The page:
Some of us at Scienceblogs have been baking pies and posting pictures and recipes in anticipation of Pi Day (3.14) and in the hopes of winning the Pi Day contest. As I have previously mentioned, I am no pie baker. But why should that stop me from entering the contest? You’re right, it shouldn’t!
So I went ahead and made Bird Pie. And no, it’s not made out of birds. Recipe and photos after the jump.
How To Make Bird Pie
First, get yourself one of those Gladware-type dinner-plate-sized leftover dishes. Take the bottom and either lose it or ruin it in your dishwasher or oven. Now, take the remaining useless top – this is your Bird Pie Dish.
The Bird Pie Dish will tend to go airborne and scuttle down the length of your driveway with the slightest breeze, so you will need 1 rock. Preferably, an attractive, interesting sort of rock. Place said rock in the center of the Bird Pie Dish.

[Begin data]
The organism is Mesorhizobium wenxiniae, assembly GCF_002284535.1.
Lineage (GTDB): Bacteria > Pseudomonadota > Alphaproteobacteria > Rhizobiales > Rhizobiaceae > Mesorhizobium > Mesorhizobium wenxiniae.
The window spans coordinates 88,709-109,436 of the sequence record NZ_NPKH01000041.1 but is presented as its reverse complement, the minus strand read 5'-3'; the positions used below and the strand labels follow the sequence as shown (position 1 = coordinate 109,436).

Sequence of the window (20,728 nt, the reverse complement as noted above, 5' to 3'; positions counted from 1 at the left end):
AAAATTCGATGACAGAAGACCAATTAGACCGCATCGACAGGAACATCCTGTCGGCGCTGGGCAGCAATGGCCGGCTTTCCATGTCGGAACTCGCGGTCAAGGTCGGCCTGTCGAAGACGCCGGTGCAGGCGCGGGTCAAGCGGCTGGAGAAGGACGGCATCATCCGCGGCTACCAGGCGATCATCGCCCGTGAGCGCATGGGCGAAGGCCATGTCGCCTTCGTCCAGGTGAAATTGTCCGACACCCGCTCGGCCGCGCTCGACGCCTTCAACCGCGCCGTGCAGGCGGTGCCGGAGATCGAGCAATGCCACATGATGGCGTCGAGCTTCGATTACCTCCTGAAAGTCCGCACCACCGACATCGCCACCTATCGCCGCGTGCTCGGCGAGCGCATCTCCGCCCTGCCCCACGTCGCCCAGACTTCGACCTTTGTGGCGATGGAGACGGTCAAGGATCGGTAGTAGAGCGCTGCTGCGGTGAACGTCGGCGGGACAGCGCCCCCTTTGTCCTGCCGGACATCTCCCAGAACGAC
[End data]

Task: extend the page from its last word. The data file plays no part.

Now, take a handful or two of black oil sunflower seed and arrange in two wedges on opposite sides of the rock. Take a handful or two of shelled-seed-and-dried-berry mix and also arrange in opposite wedges, thus:
Your Bird Pie is complete. Place outdoors near the foot of your bird feeder in early to late evening and wait.
Next morning, get up as early as you can stand it. Maybe you are going to yoga class, so you might be up, dressed, and in the kitchen with camera in hand as early as 7 a.m. This will still not be early enough to catch any birds actually eating the bird pie, though you may catch one or two picking over the remains, thus:
Note rock has been tossed off to side of Bird Pie Dish. This doesn’t always happen. I blame the squirrels, who often share Bird Pie with the larger birds who find accessing the feeders somewhat difficult. This is okay, as squirrels gotta eat too, and if Bird Pie keeps them from attacking the feeders, so much the better. Live and let live, I say.
Bird Pie is nutritious for wild critters and nourishing for your soul. I highly recommend it.